Turmoil in the Green Party

This is an important discussion on the state of the Left in Canada, and on the movement for Eco-socialism.  In terms of strategy, it has implications for the very future of humanity and nature.

First of all, I want to congratulate Dimitri Lascaris.  He waged an amazing campaign that rallied thousands of people to Eco-socialist ideas.  That is a testament to Dimitri’s consummate skills as a superb organizer and an articulate proponent of radical socio-economic change.

In the end, the Green Party selected the most conservative, pro-capitalist candidate who ran to be its Leader.  In interviews with the mass media, Annamie Paul emphasized her identity, instead of highlighting her policy ideas.  Like her predecessor and major backer, Elizabeth May, Paul’s ideas conform to the tired old Green Party outlook on private ownership of the economy, not to mention its general support for Ottawa’s pro-imperialist foreign policy.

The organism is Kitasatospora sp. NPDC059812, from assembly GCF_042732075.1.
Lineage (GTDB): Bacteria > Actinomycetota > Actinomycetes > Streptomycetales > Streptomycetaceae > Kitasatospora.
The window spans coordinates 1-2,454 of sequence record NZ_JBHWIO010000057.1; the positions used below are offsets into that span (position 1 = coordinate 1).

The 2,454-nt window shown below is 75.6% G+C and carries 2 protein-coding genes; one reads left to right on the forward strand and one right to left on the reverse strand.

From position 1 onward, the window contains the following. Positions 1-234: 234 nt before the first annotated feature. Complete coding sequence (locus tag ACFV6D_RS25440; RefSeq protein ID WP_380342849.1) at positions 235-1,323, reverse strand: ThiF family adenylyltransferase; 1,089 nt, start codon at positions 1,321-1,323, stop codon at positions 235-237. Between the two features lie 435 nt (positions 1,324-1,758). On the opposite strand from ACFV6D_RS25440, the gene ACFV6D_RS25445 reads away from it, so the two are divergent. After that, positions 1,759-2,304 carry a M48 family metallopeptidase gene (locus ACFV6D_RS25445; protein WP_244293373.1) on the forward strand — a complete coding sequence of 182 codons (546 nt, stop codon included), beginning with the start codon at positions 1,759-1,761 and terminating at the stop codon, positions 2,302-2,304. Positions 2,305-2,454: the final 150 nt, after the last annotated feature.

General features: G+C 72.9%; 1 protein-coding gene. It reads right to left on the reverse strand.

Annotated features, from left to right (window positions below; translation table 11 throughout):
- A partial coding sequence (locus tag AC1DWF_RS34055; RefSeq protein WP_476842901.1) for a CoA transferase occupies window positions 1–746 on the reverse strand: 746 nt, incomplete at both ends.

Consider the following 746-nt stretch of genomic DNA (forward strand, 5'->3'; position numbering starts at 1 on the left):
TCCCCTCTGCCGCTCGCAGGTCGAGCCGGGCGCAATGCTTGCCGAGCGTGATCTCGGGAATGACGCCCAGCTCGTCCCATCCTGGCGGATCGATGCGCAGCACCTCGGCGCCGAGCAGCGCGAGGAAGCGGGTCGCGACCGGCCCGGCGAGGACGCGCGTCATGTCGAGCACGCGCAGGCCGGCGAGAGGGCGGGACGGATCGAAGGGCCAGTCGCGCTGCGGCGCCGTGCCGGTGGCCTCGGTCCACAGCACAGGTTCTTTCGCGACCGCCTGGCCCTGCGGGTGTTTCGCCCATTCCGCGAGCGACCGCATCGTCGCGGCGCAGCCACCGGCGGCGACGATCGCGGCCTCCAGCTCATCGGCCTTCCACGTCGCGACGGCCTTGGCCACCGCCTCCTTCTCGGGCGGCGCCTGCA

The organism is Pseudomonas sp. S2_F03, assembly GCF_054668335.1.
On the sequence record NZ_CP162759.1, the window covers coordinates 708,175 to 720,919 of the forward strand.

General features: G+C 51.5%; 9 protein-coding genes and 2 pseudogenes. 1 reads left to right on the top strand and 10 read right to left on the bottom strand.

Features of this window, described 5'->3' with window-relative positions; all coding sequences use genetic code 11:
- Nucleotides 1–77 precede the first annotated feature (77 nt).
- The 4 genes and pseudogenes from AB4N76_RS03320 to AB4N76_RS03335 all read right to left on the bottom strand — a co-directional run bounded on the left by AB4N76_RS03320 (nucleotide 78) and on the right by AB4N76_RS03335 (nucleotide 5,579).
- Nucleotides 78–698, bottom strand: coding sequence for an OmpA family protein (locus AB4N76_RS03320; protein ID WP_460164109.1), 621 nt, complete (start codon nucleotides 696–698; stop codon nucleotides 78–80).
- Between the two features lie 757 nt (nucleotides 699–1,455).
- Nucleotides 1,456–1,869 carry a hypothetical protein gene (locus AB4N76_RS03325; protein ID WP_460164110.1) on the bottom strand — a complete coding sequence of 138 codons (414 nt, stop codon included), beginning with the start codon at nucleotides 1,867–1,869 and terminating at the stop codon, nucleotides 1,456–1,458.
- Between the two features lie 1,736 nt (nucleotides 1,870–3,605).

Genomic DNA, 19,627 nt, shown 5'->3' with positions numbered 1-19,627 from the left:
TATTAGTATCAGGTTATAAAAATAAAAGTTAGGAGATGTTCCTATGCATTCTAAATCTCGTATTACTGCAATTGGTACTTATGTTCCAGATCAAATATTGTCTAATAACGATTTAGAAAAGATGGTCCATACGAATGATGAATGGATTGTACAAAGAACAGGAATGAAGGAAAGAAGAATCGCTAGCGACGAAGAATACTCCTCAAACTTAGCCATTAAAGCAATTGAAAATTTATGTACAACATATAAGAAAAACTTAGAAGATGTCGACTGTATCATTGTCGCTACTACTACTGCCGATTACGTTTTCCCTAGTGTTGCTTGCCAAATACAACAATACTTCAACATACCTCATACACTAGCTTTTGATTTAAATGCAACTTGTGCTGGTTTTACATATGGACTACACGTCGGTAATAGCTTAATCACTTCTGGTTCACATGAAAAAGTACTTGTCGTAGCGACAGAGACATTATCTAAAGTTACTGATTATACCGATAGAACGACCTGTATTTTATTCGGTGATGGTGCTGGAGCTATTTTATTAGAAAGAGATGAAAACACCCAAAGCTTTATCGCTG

Killer Heat in B.C.

Global warming has arrived here with a vengeance.  From June 25 through June 29, British Columbia suffered through a heat wave unlike anything ever seen in Canada.  On the Friday, Saturday, Sunday and Monday all time B.C. records toppled, day after day.  Lytton, B.C. on the Fraser River about 150 km north-east of Vancouver reached 49.5 degrees Celsius (121 degrees Fahrenheit) -- the hottest temperature ever recorded in Canada.  On Vancouver Island, famous for its moderate Pacific climate, the average June daily high is 20 degrees Celsius. The high for the summer is about 28.  But on June 28 it was 41.

Green Economy, Green Capitalism?: The Case Against The Case for Climate Capitalism

Even now, with a ten-year time-frame left for action, it’s rare for the climate crisis to be treated as the emergency it is. So, credit where due to Tom Rand. In his The Case for Climate Capitalism: Economic Solutions for a Planet in Crisis (Toronto: ECW Press, 2020), Rand calls for a rapid transition away from fossil fuels and toward renewables; he blames the political and business elite for the mess and says they will have to pay the price as markets turn against oil and assets are stranded; he even advocates for expansion of public transit. Where the book gets less refreshing is Rand’s tone toward the people who have been saying these things all along: his secondary enemy, leftists fusing demands for climate action with calls for economic justice.